According to the National Association of Realtors, after two consecutive months of increases, existing-home sales nationally declined in the month of December. None of the four major U.S. regions saw a gain in sales activity last month.
Total existing-home sales, which are completed transactions that include single-family homes, townhomes, condominiums and co-ops, decreased 6.4-percent from November to a seasonally adjusted rate of 4.99 million in December. Sales are now down 10.3-percent from a year ago (5.56 million in December 2017).
Lawrence Yun is Chief Economist for the National Association of Realtors. He says current housing numbers are partly a result of higher interest rates during much of 2018, noting, “The housing market is obviously very sensitive to mortgage rates. Softer sales in December reflected consumer search processes and contract signing activity in previous months when mortgage rates were higher than today. Now, with mortgage rates lower, some revival in home sales is expected going into spring.”
The median existing-home price for all housing types in December was $253,600, up 2.9-percent from December 2017 ($246,500). December’s price increase marks the 82nd straight month of year-over-year gains.
Regionally, existing-home sales in the Midwest fell 11.2-percent from last month to an annual rate of 1.19 million in December, down 10.5-percent overall from a year ago. The median price in the Midwest was $191,300, unchanged from last year.
First-time buyers were responsible for 32-percent of sales in December, down from last month (33-percent). The National Association of Realtors’ 2018 Profile of Home Buyers and Sellers revealed that the annual share of first-time buyers was 33-percent.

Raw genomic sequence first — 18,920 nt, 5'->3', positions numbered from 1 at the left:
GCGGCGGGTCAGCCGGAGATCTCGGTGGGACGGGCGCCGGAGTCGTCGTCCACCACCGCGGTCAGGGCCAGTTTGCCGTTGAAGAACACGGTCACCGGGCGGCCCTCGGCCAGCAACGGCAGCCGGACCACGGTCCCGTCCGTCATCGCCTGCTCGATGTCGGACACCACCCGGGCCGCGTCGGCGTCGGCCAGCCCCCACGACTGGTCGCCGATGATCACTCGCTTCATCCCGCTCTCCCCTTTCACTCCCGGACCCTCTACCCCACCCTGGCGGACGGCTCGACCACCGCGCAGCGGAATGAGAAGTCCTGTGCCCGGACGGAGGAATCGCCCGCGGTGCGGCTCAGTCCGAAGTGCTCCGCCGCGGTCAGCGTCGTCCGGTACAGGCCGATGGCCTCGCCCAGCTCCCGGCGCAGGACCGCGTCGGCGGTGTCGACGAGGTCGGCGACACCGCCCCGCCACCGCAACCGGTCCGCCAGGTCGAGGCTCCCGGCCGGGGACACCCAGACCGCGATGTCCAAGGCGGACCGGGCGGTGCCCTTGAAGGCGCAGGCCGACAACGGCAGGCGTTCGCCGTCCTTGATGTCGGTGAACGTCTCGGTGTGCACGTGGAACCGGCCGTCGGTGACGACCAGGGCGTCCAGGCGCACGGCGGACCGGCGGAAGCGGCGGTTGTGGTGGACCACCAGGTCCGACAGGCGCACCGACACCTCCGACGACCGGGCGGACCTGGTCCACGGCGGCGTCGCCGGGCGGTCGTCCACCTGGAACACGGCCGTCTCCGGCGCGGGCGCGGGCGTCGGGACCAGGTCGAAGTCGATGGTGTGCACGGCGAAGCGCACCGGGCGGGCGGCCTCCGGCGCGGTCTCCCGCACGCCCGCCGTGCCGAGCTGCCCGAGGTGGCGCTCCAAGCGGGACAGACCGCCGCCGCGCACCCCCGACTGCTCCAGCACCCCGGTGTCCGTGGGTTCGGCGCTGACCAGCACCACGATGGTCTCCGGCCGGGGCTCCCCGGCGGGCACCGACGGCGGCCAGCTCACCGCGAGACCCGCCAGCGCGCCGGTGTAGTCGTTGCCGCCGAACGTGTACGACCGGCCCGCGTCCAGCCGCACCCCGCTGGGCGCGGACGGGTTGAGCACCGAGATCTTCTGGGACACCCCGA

All-cash sales accounted for 22-percent of transactions in December, up from November and a year ago (21- and 20-percent, respectively). Individual investors, who account for many cash sales, purchased 13-percent of homes in December, the same as November but down from a year ago (16-percent).
Nationally, the total housing inventory at the end of December decreased to 1.55 million, down from 1.74 million existing homes available for sale in November, but represents an increase from 1.46 million a year ago. Unsold inventory is at a 3.7-month supply at the current sales pace, down from 3.9 last month and up from 3.2 months a year ago.
Yun points out that, “Several consecutive months of rising inventory is a positive development for consumers and could lead to slower home price appreciation,” cautioning, “But there is still a lack of adequate inventory on the lower-priced points and too many in upper-priced points.”
The numbers reported for local sales include residential property in Berrien, Cass and the westerly 2/3rds of Van Buren counties and should not be used to determine the market value of any individual property. If you want to know the market value of your property, you are encouraged to contact your local Realtor.